WACO, Texas — A gun stuffed inside a bag of tortilla chips. Weapons wedged between bags of flour. A handgun left in a toilet.
Days after a massive shootout left nine bikers dead, police are finding more evidence and clues about what happened at a Twin Peaks restaurant in Waco, Texas.
Among them: More than 300 weapons left behind. And some bikers may have stashed away even more, police said.
“These were vicious criminals that knew that they were in trouble, and they were trying to dispose of evidence,” Waco police Sgt. W. Patrick Swanton said.
With 170 suspects in custody, authorities have a complex investigation on their hands. All of the suspects face charges of engaging in organized crime, and each one has bail set at $1 million.
So far, only one person has made bail. Jeff Battey, 40, bonded out of the McLennan County jail on Wednesday, a law enforcement source with knowledge of the investigation said.
How it all started
Swanton said some motorcycle groups had reserved the outdoor bar area at Twin Peaks when “an additional biker gang” showed up uninvited.
A quarrel in the parking lot soon followed, Swanton said, and it may have involved a tiff over a parking spot or someone having his foot run over.
The arrest warrants for some suspects offered even more details: Members of the Cossacks were in the Twin Peaks parking lot when members of the rival Bandidos biker gang arrived.
But the ruckus didn’t stop there. Swanton said there were “crime scenes inside and outside” the restaurant, including in the bathroom, dining area and around the bar.
The assailants used all sorts of weapons — brass knuckles, guns, knives and chains. And when police responded, Swanton said, some bikers turned their weapons on them.
Restaurant security camera footage showing Sunday’s events is now in the hands of investigators, a representative for the Waco Twin Peaks said Wednesday. The video shows that “no violence started inside the restaurant,” the franchise said in a statement.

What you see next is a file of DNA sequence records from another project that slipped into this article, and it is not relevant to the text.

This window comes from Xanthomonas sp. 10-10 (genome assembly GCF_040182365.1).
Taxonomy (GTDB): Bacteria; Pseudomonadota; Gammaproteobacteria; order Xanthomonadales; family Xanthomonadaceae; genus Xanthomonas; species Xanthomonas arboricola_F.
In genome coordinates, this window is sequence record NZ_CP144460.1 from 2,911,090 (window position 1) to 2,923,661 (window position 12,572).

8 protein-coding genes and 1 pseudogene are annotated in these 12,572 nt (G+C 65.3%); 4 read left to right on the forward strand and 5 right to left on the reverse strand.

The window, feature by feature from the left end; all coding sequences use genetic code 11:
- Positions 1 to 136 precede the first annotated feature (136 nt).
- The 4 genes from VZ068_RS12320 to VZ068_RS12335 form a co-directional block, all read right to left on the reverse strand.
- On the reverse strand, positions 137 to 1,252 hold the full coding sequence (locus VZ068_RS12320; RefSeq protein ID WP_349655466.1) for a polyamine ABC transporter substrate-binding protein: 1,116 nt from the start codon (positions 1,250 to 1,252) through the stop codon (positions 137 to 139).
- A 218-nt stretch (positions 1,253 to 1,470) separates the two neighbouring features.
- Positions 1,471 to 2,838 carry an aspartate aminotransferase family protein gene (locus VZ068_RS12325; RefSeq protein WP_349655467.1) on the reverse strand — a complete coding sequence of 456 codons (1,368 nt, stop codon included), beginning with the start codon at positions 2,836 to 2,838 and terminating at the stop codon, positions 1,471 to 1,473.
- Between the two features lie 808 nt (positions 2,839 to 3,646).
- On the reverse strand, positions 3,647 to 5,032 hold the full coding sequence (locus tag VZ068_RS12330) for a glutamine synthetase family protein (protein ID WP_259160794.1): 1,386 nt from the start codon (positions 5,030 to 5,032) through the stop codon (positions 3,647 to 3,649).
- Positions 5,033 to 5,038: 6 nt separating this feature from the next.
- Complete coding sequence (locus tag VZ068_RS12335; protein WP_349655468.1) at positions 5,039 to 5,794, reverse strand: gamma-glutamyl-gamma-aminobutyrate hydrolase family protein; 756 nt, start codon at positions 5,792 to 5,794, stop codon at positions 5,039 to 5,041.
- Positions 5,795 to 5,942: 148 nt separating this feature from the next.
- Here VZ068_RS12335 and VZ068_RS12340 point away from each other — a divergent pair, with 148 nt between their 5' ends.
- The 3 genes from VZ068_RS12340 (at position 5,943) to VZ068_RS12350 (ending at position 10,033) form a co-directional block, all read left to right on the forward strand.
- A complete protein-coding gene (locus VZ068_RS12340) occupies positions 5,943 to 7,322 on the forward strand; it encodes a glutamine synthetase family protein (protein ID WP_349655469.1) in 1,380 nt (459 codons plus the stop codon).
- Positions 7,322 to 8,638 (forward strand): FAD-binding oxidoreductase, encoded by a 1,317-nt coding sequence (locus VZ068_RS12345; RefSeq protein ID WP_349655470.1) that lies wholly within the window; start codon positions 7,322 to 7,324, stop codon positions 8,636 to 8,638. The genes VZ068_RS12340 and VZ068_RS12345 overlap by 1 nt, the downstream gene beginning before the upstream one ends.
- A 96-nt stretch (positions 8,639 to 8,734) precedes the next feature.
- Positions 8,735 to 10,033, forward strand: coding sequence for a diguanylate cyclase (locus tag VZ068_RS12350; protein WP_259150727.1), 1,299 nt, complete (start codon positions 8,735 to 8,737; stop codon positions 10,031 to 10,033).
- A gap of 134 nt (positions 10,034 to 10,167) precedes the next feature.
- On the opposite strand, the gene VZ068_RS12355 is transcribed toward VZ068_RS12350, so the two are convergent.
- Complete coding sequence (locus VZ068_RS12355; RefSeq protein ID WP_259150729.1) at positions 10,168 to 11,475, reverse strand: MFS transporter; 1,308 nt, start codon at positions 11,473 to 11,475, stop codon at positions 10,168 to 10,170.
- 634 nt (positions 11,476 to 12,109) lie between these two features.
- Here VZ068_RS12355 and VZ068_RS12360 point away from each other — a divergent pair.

“What happened inside the restaurant was that people sought safety inside, where they assisted each other and came to the aid of patrons, staff and management,” the statement said.
Waco police initially estimated that investigators recovered more than 1,000 weapons from the restaurant. Police revised that number Wednesday afternoon, saying their count had reached 318 weapons, including more than 100 handguns and more than 100 knives.
Who was involved?
The nine men killed in the shootout ranged in age from 27 to 65, the Southwestern Institute of Forensic Sciences said. Some of them were fathers. All of them died of gunshot wounds.
Families went through harrowing hours when they tried to find their loved ones and weren’t sure whether they’d survived, said Rocki Hughes, whose ex-husband, Jacob Lee Rhyne, was among those killed.
“We didn’t find out and it wasn’t confirmed until my kids had already seen pictures of their dad dead on the tailgate of a truck,” she said. They recognized him, she said, because of his large beard and the tattoos of his children’s names on his forearms.
Rhyne, 39, had been a member of the Cossacks for about six months. He went to the restaurant to make peace with the Bandidos, Hughes said.
Portraying all of the bikers as violent, she said, simply isn’t fair.
“He didn’t believe in guns,” she said. “He got in many fights throughout his years, but he never needed a gun to protect himself.”
So why did he join the Cossacks?
“To be a part of something, I guess,” Hughes told CNN. “That’s a question I’m still asking. … Our kids are broken up. He was an awesome father, and just as good as a friend, and I don’t understand it either.”
Sandra Lynch, aka “Drama,” was among those arrested. A member of the Los Pirados motorcycle club, she’s married to Michael Lynch, who also was arrested.
They’re grandparents who share a love for biking — and Twin Peaks.
Their son told CNN they’re not criminals or gang members. They were at the restaurant for a monthly meeting, nothing more.
“Everyone there is not a thug. My parents are not thugs,” he said. “I think this is injustice to have so many people in jail.” He would not give his name, saying he feared police retribution.
None of the defendants have had their day in court yet. Some of their families, reached by CNN, say the high bail is ridiculous and unfair.